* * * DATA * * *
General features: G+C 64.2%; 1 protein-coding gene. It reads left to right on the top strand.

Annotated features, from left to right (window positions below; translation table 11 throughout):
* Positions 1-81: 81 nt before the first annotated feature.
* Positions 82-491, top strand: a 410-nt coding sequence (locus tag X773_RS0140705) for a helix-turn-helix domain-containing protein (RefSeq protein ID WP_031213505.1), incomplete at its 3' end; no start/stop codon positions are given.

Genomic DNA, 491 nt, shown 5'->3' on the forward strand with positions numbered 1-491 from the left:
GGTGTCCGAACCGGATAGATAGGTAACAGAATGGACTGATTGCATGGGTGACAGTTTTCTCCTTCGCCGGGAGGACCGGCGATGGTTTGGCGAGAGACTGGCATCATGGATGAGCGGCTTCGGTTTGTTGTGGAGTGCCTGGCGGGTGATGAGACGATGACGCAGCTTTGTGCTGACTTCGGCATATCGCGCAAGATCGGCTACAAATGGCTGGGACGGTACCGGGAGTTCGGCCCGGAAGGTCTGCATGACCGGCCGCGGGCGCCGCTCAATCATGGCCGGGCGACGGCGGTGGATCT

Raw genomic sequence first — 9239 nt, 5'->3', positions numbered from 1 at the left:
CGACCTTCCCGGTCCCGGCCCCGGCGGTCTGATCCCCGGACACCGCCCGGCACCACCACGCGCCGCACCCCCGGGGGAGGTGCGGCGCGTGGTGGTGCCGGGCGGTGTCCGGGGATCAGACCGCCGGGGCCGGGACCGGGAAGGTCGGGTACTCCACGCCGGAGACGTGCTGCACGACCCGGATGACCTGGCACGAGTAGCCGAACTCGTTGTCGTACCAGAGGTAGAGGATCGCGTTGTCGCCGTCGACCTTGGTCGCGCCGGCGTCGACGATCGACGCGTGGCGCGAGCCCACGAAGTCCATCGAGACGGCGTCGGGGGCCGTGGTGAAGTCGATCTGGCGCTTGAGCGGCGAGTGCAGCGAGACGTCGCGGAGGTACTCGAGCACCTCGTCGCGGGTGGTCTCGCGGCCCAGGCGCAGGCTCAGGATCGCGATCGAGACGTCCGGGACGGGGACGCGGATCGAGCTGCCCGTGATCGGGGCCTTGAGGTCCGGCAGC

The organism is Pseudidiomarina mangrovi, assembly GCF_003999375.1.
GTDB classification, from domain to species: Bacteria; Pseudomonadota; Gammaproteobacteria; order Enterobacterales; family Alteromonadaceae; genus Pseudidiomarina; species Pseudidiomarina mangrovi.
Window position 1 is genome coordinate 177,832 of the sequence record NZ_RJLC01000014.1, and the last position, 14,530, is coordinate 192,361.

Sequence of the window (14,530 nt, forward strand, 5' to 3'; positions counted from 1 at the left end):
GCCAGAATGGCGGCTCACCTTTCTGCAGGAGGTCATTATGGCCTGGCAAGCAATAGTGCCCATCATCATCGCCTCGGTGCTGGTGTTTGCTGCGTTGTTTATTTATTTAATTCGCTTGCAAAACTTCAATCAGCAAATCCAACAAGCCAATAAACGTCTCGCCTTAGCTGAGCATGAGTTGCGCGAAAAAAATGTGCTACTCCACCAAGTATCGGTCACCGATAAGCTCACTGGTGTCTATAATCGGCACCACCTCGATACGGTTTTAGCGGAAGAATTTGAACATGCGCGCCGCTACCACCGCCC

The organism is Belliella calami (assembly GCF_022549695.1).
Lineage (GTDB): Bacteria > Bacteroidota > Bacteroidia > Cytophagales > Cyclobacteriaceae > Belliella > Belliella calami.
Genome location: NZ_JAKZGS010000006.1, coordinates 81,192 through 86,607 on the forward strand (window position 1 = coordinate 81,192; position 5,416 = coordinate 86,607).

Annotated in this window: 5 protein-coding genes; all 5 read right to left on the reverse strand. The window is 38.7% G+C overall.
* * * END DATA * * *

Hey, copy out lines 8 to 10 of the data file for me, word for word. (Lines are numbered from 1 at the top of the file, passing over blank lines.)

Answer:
CGACCTTCCCGGTCCCGGCCCCGGCGGTCTGATCCCCGGACACCGCCCGGCACCACCACGCGCCGCACCCCCGGGGGAGGTGCGGCGCGTGGTGGTGCCGGGCGGTGTCCGGGGATCAGACCGCCGGGGCCGGGACCGGGAAGGTCGGGTACTCCACGCCGGAGACGTGCTGCACGACCCGGATGACCTGGCACGAGTAGCCGAACTCGTTGTCGTACCAGAGGTAGAGGATCGCGTTGTCGCCGTCGACCTTGGTCGCGCCGGCGTCGACGATCGACGCGTGGCGCGAGCCCACGAAGTCCATCGAGACGGCGTCGGGGGCCGTGGTGAAGTCGATCTGGCGCTTGAGCGGCGAGTGCAGCGAGACGTCGCGGAGGTACTCGAGCACCTCGTCGCGGGTGGTCTCGCGGCCCAGGCGCAGGCTCAGGATCGCGATCGAGACGTCCGGGACGGGGACGCGGATCGAGCTGCCCGTGATCGGGGCCTTGAGGTCCGGCAGC

The organism is Pseudidiomarina mangrovi, assembly GCF_003999375.1.
GTDB classification, from domain to species: Bacteria; Pseudomonadota; Gammaproteobacteria; order Enterobacterales; family Alteromonadaceae; genus Pseudidiomarina; species Pseudidiomarina mangrovi.